If you are reading this, it is likely you are feeling unsure about whether or not mental health services are applicable for you or your family. The question of whether or not mental health services are right for you is actually quite common as it can be difficult to figure out (and honestly if it was easy, I wouldn’t have had any content for this post!) I am asked questions about mental health services daily and some of the most common questions I am asked by potential clients are:
- What is therapy?
- How can it be helpful?
- How do I know if I and/or my child need it?
- What is it like?
- If I go to therapy, does that mean I am “crazy” or there is something “wrong” with me?”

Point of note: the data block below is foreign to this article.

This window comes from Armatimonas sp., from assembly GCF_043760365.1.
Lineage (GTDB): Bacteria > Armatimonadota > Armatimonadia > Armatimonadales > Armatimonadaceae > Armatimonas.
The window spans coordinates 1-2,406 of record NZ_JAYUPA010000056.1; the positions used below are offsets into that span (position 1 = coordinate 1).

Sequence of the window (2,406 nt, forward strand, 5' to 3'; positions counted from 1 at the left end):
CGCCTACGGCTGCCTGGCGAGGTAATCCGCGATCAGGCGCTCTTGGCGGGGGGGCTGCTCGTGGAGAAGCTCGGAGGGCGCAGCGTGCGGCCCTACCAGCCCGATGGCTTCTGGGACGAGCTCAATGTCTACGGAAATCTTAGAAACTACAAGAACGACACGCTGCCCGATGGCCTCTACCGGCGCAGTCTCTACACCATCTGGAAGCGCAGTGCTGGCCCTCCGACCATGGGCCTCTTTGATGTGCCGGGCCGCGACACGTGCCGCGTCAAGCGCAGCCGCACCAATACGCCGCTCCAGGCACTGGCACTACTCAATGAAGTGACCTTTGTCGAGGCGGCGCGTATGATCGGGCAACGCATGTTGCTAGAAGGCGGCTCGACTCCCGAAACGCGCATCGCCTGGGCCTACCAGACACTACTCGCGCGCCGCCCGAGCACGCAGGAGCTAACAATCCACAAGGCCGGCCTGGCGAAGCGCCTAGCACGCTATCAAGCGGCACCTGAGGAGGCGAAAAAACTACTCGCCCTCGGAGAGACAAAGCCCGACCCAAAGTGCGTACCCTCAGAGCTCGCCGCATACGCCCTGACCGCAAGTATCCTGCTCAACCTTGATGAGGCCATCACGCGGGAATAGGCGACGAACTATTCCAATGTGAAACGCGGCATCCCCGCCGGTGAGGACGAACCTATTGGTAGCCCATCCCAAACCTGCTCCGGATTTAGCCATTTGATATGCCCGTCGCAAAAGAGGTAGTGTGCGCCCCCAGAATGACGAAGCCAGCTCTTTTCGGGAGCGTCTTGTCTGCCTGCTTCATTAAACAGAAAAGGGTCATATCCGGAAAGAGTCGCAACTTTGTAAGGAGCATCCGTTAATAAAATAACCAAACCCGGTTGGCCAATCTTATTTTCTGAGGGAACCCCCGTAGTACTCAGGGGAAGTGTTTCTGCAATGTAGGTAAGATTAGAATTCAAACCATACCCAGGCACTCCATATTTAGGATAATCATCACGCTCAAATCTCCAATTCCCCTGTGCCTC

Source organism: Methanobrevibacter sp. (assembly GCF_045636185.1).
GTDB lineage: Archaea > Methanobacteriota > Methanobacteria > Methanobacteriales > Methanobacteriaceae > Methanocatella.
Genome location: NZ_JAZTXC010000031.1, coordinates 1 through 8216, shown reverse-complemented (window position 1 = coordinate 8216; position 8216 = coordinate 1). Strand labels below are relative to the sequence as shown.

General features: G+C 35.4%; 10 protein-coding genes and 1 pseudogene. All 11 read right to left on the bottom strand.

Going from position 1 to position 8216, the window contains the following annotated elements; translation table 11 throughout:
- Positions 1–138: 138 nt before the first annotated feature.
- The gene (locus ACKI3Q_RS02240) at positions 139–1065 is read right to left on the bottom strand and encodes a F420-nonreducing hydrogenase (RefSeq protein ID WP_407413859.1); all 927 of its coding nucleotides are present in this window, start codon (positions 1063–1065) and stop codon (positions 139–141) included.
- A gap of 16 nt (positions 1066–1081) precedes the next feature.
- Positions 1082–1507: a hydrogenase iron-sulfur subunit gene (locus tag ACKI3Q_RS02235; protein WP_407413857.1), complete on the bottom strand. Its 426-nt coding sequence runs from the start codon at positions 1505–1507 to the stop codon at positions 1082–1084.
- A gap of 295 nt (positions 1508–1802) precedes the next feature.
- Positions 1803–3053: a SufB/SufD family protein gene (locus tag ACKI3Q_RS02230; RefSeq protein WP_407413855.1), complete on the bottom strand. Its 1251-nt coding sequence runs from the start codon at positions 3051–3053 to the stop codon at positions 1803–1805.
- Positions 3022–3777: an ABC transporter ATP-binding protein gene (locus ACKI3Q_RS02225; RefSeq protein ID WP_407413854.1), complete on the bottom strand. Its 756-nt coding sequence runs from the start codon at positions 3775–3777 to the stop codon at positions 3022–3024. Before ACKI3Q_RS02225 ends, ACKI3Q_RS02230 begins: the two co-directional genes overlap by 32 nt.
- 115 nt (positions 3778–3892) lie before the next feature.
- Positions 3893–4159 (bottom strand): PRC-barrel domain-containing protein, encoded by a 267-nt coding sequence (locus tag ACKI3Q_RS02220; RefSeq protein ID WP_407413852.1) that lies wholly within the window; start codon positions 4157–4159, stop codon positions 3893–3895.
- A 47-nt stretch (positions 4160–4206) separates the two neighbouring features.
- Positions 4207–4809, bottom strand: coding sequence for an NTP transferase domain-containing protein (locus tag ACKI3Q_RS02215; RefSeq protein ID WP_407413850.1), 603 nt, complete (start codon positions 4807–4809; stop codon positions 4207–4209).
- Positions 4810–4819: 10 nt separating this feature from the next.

- How long do I have to go?
- How much will this cost me?
I am a firm believer in the power of therapy and I am also a big advocate for reducing the stigma around mental health in our society. I cannot tell you how many times individuals let mental health concerns go untreated, simply because they were not knowledgable about the benefits of therapy services. Or, sometimes people are not even knowledgeable about what therapy even is! Could you imagine not seeking medical services for a medical issue/ailment because you either did not know where to go, what the services were, or how they could be helpful for you? It seems unimaginable! Yet, this happens daily with mental health and our mental health is JUST as important as our physical health. So, in an effort to continue to spread awareness around the benefits of mental health treatment, I am going to answer some of the most commonly asked questions around mental health services!
What is therapy?